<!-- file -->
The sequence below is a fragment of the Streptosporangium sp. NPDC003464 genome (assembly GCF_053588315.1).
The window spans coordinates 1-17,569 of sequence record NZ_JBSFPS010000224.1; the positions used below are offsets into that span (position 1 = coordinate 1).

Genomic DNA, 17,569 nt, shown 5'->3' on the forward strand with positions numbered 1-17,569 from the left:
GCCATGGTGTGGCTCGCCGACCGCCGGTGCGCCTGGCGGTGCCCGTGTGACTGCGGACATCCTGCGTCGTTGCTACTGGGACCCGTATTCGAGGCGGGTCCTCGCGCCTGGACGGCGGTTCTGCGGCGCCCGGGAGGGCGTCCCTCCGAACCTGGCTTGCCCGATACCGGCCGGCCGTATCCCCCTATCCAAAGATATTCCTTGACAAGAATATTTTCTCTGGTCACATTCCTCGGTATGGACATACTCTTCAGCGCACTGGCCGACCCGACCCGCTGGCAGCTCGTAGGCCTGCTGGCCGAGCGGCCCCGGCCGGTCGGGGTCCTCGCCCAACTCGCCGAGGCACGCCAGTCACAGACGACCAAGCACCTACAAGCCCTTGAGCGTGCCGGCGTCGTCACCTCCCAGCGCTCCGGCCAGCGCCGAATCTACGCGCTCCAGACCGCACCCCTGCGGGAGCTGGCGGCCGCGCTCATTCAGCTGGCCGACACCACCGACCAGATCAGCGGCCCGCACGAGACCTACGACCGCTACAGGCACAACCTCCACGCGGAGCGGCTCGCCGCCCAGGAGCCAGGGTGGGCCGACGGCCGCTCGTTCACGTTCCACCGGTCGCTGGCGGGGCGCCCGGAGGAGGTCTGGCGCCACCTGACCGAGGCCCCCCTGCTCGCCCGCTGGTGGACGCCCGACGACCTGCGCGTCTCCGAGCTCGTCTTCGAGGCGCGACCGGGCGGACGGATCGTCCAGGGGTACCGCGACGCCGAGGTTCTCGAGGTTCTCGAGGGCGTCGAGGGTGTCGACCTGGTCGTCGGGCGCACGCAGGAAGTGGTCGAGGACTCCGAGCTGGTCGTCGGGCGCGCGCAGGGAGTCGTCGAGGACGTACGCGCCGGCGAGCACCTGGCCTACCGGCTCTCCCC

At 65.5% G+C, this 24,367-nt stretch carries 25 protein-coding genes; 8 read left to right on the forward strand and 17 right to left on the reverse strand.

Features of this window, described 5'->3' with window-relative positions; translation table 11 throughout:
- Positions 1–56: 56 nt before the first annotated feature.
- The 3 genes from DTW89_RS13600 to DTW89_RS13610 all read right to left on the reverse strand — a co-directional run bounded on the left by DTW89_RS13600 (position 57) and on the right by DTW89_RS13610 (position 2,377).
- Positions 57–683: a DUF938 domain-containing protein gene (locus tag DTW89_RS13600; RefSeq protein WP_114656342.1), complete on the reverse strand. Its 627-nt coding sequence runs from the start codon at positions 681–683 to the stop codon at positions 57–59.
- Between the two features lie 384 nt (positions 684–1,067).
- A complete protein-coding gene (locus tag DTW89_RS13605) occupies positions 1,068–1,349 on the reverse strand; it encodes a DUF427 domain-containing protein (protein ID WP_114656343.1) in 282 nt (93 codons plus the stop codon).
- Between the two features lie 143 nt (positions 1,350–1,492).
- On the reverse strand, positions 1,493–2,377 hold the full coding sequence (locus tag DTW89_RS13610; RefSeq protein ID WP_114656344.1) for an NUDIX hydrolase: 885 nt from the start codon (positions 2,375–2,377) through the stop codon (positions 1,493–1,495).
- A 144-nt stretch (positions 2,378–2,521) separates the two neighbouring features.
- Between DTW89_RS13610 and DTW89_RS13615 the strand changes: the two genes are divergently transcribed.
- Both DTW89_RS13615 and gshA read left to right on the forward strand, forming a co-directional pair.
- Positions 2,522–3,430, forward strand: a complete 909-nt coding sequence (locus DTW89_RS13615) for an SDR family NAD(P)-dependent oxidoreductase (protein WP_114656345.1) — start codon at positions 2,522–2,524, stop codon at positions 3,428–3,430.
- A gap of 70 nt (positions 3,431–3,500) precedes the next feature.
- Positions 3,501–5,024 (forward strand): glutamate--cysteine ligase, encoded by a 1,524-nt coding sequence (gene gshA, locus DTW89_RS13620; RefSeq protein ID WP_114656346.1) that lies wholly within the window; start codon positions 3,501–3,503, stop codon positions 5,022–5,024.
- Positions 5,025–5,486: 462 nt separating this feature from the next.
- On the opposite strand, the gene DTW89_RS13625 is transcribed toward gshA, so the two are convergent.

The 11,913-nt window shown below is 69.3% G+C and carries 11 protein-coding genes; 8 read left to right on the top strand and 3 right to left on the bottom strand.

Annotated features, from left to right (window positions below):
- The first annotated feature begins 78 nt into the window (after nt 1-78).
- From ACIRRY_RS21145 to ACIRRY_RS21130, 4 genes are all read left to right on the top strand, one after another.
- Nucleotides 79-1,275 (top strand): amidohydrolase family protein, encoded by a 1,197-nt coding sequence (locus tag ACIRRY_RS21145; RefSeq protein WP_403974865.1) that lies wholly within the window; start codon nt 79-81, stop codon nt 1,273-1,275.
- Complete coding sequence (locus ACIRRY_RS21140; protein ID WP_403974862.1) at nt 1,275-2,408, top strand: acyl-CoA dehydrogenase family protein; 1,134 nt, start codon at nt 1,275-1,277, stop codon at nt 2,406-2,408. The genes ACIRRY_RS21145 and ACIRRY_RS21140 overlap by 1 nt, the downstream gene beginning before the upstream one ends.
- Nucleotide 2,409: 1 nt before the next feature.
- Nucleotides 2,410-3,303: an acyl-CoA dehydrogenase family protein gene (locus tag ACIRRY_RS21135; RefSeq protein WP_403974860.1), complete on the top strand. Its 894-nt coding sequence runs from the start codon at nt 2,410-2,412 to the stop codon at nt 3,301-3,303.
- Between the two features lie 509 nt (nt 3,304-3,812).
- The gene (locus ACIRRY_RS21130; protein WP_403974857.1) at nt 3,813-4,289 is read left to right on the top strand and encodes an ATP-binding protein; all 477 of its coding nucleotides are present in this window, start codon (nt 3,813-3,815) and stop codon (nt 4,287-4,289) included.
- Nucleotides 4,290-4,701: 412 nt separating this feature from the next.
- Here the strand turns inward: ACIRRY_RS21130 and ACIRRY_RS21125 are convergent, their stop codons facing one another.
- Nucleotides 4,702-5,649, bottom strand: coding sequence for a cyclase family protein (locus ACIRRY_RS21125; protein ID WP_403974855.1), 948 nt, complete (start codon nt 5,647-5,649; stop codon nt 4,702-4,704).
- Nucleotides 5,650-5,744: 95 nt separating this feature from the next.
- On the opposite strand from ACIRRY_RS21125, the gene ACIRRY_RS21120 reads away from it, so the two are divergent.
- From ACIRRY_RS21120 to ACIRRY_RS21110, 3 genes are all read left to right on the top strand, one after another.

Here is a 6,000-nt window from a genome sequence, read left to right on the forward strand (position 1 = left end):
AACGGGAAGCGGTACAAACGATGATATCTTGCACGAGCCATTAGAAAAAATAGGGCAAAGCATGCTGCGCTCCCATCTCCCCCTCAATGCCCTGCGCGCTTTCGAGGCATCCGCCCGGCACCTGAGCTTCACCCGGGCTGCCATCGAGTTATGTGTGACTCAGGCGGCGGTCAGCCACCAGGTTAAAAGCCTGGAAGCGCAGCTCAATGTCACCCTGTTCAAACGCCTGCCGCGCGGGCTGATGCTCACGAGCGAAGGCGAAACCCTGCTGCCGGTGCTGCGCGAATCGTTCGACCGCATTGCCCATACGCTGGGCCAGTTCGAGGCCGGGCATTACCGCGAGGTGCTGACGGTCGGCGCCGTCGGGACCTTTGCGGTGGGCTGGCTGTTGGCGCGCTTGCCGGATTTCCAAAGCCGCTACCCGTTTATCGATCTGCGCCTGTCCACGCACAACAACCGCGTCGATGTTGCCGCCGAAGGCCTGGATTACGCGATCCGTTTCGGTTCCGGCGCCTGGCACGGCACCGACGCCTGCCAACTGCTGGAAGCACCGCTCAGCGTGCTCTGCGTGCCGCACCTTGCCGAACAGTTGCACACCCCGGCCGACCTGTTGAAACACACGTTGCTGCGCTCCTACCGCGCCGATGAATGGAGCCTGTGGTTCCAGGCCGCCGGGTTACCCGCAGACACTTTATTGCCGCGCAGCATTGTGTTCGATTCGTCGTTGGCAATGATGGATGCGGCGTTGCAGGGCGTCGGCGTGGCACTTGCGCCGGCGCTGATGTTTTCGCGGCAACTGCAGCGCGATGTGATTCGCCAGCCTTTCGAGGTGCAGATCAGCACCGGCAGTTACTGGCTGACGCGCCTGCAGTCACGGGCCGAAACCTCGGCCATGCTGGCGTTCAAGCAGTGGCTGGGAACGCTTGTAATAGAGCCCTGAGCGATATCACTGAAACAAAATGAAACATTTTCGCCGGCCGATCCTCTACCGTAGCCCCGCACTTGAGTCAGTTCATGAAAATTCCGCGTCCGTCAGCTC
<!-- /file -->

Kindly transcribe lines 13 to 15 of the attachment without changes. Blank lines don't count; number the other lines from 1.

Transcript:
- On the reverse strand, positions 1,493–2,377 hold the full coding sequence (locus tag DTW89_RS13610; RefSeq protein ID WP_114656344.1) for an NUDIX hydrolase: 885 nt from the start codon (positions 2,375–2,377) through the stop codon (positions 1,493–1,495).
- A 144-nt stretch (positions 2,378–2,521) separates the two neighbouring features.
- Between DTW89_RS13610 and DTW89_RS13615 the strand changes: the two genes are divergently transcribed.